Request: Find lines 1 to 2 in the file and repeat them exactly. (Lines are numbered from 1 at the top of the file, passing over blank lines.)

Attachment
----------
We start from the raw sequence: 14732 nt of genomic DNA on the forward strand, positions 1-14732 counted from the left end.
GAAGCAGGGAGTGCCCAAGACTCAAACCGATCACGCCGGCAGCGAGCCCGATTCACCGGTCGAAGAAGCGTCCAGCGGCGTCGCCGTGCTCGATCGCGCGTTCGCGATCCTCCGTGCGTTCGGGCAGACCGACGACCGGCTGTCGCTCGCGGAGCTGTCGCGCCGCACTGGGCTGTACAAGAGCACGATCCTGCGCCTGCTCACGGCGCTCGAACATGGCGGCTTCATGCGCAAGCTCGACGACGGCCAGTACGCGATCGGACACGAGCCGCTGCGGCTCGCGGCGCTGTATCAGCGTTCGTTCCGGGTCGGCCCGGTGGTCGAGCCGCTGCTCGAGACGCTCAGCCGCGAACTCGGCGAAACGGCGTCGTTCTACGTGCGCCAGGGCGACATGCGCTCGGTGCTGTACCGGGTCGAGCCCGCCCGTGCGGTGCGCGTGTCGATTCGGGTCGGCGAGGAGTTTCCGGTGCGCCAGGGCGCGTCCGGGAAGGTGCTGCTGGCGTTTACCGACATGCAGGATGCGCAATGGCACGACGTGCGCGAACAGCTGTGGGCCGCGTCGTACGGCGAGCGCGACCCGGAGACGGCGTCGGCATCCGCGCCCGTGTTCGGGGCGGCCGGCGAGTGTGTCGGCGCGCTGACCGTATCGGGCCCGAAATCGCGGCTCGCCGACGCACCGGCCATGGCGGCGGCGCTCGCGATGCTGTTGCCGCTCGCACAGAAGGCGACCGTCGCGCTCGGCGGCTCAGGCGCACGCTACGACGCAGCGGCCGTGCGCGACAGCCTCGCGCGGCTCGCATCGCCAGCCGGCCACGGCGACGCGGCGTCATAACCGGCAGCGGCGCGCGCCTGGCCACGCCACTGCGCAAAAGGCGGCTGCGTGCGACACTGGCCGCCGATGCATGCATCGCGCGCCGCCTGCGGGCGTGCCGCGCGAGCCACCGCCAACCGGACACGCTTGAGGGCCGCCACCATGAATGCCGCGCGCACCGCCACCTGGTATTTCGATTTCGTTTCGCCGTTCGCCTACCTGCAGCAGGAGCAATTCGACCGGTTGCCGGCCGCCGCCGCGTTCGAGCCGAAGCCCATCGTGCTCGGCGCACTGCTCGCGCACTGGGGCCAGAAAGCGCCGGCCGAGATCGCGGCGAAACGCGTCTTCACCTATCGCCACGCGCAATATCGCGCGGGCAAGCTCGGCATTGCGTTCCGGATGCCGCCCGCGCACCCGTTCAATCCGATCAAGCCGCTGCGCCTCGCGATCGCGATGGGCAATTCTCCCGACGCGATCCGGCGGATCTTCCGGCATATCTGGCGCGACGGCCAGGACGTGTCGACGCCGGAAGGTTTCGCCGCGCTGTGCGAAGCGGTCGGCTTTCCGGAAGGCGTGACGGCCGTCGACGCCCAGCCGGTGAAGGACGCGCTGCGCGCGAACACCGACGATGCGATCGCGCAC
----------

We start from the raw sequence: 14732 nt of genomic DNA on the forward strand, positions 1-14732 counted from the left end.
GAAGCAGGGAGTGCCCAAGACTCAAACCGATCACGCCGGCAGCGAGCCCGATTCACCGGTCGAAGAAGCGTCCAGCGGCGTCGCCGTGCTCGATCGCGCGTTCGCGATCCTCCGTGCGTTCGGGCAGACCGACGACCGGCTGTCGCTCGCGGAGCTGTCGCGCCGCACTGGGCTGTACAAGAGCACGATCCTGCGCCTGCTCACGGCGCTCGAACATGGCGGCTTCATGCGCAAGCTCGACGACGGCCAGTACGCGATCGGACACGAGCCGCTGCGGCTCGCGGCGCTGTATCAGCGTTCGTTCCGGGTCGGCCCGGTGGTCGAGCCGCTGCTCGAGACGCTCAGCCGCGAACTCGGCGAAACGGCGTCGTTCTACGTGCGCCAGGGCGACATGCGCTCGGTGCTGTACCGGGTCGAGCCCGCCCGTGCGGTGCGCGTGTCGATTCGGGTCGGCGAGGAGTTTCCGGTGCGCCAGGGCGCGTCCGGGAAGGTGCTGCTGGCGTTTACCGACATGCAGGATGCGCAATGGCACGACGTGCGCGAACAGCTGTGGGCCGCGTCGTACGGCGAGCGCGACCCGGAGACGGCGTCGGCATCCGCGCCCGTGTTCGGGGCGGCCGGCGAGTGTGTCGGCGCGCTGACCGTATCGGGCCCGAAATCGCGGCTCGCCGACGCACCGGCCATGGCGGCGGCGCTCGCGATGCTGTTGCCGCTCGCACAGAAGGCGACCGTCGCGCTCGGCGGCTCAGGCGCACGCTACGACGCAGCGGCCGTGCGCGACAGCCTCGCGCGGCTCGCATCGCCAGCCGGCCACGGCGACGCGGCGTCATAACCGGCAGCGGCGCGCGCCTGGCCACGCCACTGCGCAAAAGGCGGCTGCGTGCGACACTGGCCGCCGATGCATGCATCGCGCGCCGCCTGCGGGCGTGCCGCGCGAGCCACCGCCAACCGGACACGCTTGAGGGCCGCCACCATGAATGCCGCGCGCACCGCCACCTGGTATTTCGATTTCGTTTCGCCGTTCGCCTACCTGCAGCAGGAGCAATTCGACCGGTTGCCGGCCGCCGCCGCGTTCGAGCCGAAGCCCATCGTGCTCGGCGCACTGCTCGCGCACTGGGGCCAGAAAGCGCCGGCCGAGATCGCGGCGAAACGCGTCTTCACCTATCGCCACGCGCAATATCGCGCGGGCAAGCTCGGCATTGCGTTCCGGATGCCGCCCGCGCACCCGTTCAATCCGATCAAGCCGCTGCGCCTCGCGATCGCGATGGGCAATTCTCCCGACGCGATCCGGCGGATCTTCCGGCATATCTGGCGCGACGGCCAGGACGTGTCGACGCCGGAAGGTTTCGCCGCGCTGTGCGAAGCGGTCGGCTTTCCGGAAGGCGTGACGGCCGTCGACGCCCAGCCGGTGAAGGACGCGCTGCGCGCGAACACCGACGATGCGATCGCGCAC